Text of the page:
For better or worse, social media increases the effect of celebrities on students



Three hundred and six thousand. That’s the number of tweets per minute Miley Cyrus garnered during her controversial performance at the 2013 MTV Video Music Awards on Aug. 26.

Regardless of what side of the fence Cyrus’s followers were on, her antics generated a huge social media buzz, and for junior Sarah Kalthoff, who follows many celebrities online, it is this new social media presence that has such influence on people today.
Kalthoff uses Pinterest, Facebook and Instagram and said she used to have Twitter and Vine, but she deleted them due to the amount of negative comments there were.

“I know recently Miley Cyrus’s whole spiel was a bit much for some people, and I have watched some of her videos and seen some of the comments people leave. There’s quite a mixture of reactions, and I think it kind of reflects how people view music in general or even movies and actors,” Kalthoff said.
Social media websites have gained widespread popularity and seem to be a way for celebrities to communicate to their loyal fans. According to statistics from Socialbakers, the most influential celebrities on Twitter include Bruno Mars, Justin Bieber, Lady Gaga and Miley Cyrus.
While some celebrities have a bad influence on students, others can be good role models.

Sociology teacher Dan Bates said, “It depends on the celebrity that you have. You have the Miley Cyrus and you have the Amy Grant. That’s probably the best example I can give of the extremes of influence.”

Amy Grant, a singer-songwriter known for performing Christian music, has been a supporter of many good causes including Children’s Health Fund, Red Cross and Soles4Souls.

According to Bates, celebrities have the ability to affect those that look up to them because students are seeking attention and they notice the massive amount of attention that celebrities get. Social media allows celebrities to be even more accessible.
Kalthoff agrees. “Celebrities have a lot of power over social media and their fans because they’re really well known in general. But also, once they get onto social media sites, hundreds of thousands of people flock to them,” she said. “Their fans care about what their favorite celebrity is saying and posting, so I think they almost have a stronger influence on social media than they do in what they’re saying in interviews.”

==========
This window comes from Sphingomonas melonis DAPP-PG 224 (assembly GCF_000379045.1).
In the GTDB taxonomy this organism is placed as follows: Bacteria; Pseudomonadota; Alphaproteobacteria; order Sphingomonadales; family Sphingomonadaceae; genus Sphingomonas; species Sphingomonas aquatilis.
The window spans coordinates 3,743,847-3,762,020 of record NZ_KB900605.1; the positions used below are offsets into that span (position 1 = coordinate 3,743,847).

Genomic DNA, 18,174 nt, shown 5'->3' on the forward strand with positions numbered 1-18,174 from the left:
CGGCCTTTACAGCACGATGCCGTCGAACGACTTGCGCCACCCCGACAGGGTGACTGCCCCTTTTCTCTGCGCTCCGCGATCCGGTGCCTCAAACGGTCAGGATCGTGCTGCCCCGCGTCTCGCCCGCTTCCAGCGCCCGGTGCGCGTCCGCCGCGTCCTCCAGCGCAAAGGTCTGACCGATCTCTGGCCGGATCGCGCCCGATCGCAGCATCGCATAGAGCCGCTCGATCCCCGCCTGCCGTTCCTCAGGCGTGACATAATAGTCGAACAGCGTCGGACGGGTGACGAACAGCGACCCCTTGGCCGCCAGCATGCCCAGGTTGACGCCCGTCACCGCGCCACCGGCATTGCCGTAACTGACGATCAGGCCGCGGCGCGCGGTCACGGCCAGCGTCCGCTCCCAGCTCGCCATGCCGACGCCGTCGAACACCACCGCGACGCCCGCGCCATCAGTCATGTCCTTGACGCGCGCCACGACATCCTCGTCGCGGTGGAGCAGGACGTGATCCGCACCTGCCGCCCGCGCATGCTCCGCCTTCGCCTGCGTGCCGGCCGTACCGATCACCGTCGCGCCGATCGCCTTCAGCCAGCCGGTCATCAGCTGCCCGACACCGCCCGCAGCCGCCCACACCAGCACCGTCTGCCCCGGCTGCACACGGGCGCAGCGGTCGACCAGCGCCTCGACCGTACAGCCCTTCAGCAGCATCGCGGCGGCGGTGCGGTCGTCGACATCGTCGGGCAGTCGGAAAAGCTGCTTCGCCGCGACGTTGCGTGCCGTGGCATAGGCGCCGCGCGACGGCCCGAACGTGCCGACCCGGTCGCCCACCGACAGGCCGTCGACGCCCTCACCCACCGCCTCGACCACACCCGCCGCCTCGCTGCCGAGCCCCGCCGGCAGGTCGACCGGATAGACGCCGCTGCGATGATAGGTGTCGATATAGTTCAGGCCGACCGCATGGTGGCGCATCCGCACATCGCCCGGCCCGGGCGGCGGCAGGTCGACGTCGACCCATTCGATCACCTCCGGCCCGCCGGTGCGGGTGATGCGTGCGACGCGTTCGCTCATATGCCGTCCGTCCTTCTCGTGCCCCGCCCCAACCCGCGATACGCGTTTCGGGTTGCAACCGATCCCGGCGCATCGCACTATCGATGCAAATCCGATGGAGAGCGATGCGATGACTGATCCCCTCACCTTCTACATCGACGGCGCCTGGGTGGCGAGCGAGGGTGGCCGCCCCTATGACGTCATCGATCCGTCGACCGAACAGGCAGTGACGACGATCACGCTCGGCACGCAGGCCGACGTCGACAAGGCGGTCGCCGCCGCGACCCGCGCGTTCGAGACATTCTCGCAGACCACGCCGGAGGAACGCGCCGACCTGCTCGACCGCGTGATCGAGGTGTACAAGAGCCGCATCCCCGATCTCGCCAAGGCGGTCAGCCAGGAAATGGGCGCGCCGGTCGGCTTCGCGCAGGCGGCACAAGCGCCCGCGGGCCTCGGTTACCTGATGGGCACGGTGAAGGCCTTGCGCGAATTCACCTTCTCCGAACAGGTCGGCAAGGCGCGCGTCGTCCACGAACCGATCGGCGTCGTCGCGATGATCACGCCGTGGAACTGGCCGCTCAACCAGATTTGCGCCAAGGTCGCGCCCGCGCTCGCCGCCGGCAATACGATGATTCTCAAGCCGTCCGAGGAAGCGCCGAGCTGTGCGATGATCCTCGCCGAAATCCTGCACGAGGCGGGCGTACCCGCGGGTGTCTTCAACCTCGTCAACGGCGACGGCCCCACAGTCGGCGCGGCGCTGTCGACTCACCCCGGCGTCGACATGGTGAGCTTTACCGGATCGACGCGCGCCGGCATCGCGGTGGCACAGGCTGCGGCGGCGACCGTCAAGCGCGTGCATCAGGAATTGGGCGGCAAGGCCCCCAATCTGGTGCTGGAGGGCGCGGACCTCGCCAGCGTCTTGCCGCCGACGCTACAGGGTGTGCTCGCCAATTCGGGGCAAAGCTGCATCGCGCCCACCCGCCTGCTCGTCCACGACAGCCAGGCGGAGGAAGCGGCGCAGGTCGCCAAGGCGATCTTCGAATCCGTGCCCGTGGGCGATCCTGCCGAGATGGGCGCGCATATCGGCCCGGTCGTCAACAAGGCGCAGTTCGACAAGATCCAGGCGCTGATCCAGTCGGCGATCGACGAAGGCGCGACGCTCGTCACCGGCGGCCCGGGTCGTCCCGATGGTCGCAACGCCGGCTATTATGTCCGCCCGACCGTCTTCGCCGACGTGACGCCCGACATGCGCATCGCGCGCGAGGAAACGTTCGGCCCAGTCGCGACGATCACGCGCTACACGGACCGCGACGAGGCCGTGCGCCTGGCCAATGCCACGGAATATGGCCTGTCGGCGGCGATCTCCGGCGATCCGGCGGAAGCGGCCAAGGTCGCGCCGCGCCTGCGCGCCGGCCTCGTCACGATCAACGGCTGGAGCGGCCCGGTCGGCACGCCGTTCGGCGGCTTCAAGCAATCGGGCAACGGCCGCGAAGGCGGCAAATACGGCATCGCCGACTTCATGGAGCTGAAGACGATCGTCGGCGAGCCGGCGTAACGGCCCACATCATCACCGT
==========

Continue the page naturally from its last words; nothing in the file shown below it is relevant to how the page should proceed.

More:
Even before the first movie of the “Hunger Games” trilogy came out, Kalthoff said she was a huge fan of Josh Hutcherson. After the release of the first “Hunger Games” movie, she became “obsessed” with him. She followed him on Twitter and Instagram and found many fan pages on Facebook, so she would be up-to-date with information about the actor.

“I remember if I would see anything in the newspaper, I would just grab it and read it. I would have people filling me in on what was going on in his life. I remember, it was just fun for me,” Kalthoff said. “It was just something to do because I really admired him. But one day, I was on a website and there was an article about how he had gotten drunk at a party and it kind of shattered my vision of him. It was an eye-opener.”
Looking back on it now, Kalthoff says it was a bad idea for her to become so involved and dependent on a celebrity. Even though she wasn’t modeling her life after Hutcherson, she said it took up quite a bit of time.

To prevent this from happening, Bates said people need to look away from all the celebrity news and see what’s going on among their own friends.
“Students use (celebrities), unfortunately, as role models. Since they see the adulation that goes in the direction of those individuals, they feel the need to participate in it somehow, so they take on some of those characteristics,” Bates said. “It’s not quite at the level of hero worship, but it’s pretty close to it.”

On the other hand, as long as students take out the good attributes of a celebrity, Kalthoff said she doesn’t think it’s a bad idea to look up to a celebrity.

“It’s good to look up to someone, to have a role model, because there are a lot of really positive celebrities out there,” Kalthoff said. “Students just need to keep an open mind and know that everything that is on social media is not necessarily true and the lies that they maybe seeing of these celebrities aren’t really the big picture.”